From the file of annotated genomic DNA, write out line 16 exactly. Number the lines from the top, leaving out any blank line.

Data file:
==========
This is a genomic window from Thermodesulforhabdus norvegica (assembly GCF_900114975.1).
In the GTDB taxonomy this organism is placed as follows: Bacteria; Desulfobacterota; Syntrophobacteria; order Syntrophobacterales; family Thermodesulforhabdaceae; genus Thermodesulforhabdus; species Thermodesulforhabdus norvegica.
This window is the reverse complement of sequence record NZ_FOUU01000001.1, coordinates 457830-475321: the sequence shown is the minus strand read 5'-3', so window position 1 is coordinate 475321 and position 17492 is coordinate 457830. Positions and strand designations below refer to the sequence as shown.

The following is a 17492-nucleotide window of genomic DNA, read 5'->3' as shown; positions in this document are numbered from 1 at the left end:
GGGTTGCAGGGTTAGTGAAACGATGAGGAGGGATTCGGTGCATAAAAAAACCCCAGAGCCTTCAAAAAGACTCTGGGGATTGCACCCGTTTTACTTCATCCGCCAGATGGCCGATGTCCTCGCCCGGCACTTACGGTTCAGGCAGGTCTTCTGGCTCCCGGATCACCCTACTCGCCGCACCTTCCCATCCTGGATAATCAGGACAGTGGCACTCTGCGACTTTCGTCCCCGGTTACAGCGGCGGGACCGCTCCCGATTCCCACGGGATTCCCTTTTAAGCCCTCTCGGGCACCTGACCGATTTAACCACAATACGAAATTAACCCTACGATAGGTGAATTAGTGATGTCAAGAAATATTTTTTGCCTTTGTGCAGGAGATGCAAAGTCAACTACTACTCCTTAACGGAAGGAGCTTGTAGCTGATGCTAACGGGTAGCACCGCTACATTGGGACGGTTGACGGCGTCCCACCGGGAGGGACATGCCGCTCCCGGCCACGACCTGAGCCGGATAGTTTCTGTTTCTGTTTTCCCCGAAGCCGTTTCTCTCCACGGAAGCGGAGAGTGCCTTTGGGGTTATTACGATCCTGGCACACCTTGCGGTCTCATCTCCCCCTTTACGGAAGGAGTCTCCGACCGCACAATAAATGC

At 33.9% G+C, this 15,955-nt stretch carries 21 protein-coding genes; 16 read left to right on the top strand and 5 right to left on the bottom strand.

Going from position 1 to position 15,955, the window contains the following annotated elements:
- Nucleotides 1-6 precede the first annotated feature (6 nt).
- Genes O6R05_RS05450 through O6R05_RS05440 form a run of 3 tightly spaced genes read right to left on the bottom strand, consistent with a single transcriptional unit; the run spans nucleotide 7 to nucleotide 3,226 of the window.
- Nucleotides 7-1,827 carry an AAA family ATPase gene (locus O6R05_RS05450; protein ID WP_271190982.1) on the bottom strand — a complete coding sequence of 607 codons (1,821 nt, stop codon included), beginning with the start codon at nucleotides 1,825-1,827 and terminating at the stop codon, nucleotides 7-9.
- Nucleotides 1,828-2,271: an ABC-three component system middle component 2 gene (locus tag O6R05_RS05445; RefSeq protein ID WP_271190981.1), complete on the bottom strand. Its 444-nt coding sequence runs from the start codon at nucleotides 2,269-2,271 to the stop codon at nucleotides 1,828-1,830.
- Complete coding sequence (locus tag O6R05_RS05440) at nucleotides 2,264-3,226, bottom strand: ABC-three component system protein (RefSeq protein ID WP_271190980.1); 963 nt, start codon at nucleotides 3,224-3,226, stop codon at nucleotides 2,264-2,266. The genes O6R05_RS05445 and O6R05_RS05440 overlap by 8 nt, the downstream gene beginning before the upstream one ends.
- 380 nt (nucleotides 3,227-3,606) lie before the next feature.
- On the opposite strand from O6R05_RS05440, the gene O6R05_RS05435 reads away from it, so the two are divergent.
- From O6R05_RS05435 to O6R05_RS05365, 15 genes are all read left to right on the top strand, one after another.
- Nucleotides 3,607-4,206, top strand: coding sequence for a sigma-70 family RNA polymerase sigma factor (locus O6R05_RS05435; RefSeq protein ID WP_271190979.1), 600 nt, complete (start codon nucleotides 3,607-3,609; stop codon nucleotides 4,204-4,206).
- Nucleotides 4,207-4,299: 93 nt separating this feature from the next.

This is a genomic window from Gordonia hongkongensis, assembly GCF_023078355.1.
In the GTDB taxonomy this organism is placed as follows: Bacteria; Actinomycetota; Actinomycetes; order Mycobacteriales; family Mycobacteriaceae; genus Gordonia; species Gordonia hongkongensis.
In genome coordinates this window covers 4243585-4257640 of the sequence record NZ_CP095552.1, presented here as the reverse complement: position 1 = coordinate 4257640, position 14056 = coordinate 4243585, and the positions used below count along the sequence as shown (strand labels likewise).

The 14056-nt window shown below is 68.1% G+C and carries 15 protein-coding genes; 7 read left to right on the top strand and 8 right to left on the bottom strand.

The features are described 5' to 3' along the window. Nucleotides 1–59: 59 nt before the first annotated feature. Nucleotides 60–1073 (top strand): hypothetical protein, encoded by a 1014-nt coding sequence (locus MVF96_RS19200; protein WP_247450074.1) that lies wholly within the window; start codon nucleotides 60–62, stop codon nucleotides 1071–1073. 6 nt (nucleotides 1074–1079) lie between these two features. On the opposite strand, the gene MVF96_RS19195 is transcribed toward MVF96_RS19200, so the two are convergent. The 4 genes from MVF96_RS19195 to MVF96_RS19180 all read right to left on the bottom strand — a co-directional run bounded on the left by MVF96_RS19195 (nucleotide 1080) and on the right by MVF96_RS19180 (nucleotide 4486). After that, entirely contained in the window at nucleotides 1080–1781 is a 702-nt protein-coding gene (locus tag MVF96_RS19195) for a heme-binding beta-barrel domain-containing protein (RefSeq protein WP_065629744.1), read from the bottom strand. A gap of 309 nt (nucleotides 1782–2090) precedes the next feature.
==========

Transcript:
- Nucleotides 3,607-4,206, top strand: coding sequence for a sigma-70 family RNA polymerase sigma factor (locus O6R05_RS05435; RefSeq protein ID WP_271190979.1), 600 nt, complete (start codon nucleotides 3,607-3,609; stop codon nucleotides 4,204-4,206).